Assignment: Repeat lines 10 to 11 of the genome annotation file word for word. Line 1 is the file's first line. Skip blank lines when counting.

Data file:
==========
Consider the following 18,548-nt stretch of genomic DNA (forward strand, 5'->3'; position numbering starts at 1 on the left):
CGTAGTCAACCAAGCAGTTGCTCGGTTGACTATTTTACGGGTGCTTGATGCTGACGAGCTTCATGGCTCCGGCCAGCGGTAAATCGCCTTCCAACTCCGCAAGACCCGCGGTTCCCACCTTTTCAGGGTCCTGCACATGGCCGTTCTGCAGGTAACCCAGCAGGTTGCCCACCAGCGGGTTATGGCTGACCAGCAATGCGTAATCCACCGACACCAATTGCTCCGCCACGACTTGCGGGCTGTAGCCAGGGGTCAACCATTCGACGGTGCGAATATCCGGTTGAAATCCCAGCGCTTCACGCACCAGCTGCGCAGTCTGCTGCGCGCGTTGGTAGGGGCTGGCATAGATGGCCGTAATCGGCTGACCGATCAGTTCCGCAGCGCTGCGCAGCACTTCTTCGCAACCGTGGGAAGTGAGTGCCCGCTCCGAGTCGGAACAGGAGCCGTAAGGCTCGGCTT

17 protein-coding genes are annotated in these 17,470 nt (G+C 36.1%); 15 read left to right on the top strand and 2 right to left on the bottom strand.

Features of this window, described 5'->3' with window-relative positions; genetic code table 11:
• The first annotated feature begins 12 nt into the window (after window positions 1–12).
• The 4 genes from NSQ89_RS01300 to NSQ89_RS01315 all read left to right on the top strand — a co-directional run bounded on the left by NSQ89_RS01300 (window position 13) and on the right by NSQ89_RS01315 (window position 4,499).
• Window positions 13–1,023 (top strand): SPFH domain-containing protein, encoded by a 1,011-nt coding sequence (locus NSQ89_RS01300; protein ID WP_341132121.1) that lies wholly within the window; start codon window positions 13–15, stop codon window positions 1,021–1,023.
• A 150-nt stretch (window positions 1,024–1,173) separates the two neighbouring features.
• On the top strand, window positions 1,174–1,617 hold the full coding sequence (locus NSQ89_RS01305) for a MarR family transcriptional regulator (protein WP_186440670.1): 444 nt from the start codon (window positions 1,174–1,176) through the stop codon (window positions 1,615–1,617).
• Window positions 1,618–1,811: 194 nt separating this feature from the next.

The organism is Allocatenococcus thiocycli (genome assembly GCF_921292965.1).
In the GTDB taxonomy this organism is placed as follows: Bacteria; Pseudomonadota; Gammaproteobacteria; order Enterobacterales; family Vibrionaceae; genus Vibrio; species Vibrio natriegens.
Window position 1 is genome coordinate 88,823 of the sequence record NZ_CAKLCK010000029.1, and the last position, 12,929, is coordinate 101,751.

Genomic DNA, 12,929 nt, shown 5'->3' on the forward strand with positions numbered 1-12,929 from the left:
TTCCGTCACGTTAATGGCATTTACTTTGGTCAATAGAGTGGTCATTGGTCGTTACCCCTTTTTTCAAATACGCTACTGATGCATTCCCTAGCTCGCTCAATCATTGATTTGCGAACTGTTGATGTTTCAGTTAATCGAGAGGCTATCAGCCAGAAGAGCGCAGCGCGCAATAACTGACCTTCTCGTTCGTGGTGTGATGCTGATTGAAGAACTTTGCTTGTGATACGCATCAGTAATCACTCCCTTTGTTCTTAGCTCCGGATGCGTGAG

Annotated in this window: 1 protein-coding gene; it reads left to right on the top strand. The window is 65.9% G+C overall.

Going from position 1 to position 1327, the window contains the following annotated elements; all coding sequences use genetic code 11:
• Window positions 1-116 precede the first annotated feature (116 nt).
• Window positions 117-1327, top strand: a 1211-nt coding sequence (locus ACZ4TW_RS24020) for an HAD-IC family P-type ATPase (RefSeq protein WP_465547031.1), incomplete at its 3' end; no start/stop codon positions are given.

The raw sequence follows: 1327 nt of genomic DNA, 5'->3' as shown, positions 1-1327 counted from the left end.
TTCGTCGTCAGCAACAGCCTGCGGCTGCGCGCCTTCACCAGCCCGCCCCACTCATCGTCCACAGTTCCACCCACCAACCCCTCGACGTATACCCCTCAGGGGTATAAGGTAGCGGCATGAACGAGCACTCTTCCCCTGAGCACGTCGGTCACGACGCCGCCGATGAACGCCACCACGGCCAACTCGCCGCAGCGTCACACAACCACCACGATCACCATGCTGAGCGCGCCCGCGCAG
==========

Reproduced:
• Window positions 1,618–1,811: 194 nt separating this feature from the next.

The organism is Allocatenococcus thiocycli (genome assembly GCF_921292965.1).